them. In Manchester Square, on this second Sunday, he esteemed his fortune less good, for she had three or four other visitors. But there were three or four compensations; the greatest, perhaps, of which was that, learning from her that her father had, after all, at the last hour, gone out of town alone, the bold conjecture I just now spoke of found itself becoming a shade more bold. And then her presence was her presence, and the personal red room was there and was full of it, whatever phantoms passed and vanished, emitting incomprehensible sounds. Lastly, he had the resource of staying till every one had come and gone and of supposing that this pleased her, though she gave no particular sign. When they were alone together he said to her: "But St. George did come—last Sunday. I saw him as I looked back."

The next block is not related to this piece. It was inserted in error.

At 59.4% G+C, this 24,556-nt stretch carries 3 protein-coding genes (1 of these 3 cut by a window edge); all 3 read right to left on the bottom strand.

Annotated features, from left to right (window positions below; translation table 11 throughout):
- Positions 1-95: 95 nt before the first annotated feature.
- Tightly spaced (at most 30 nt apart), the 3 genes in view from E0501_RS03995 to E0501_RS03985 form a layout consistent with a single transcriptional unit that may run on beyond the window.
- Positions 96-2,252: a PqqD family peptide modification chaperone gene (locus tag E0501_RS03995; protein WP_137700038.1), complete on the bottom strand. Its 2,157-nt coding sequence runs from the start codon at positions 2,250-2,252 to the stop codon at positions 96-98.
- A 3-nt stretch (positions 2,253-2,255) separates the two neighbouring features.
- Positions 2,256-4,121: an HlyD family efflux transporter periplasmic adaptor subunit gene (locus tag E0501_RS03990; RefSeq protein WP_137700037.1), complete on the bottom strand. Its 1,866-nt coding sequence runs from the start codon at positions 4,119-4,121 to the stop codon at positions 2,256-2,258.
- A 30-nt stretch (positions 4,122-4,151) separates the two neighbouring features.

"Yes; but it was the last time."
"The last time?"
"He said he would never come again."
Paul Overt stared. "Does he mean that he wishes to cease to see you?"
"I don't know what he means," the girl replied, smiling. "He won't, at any rate, see me here."
"And, pray, why not?"
"I don't know," said Marian Fancourt; and her visitor thought he had not yet seen her more beautiful than in uttering these unsatisfactory words.
"Oh, I say, I want you to remain," Henry St. George said to him at eleven o'clock, the night he dined with the head of the profession. The company had been numerous and they were taking their leave; our young man, after bidding good-night to his hostess, had put out his hand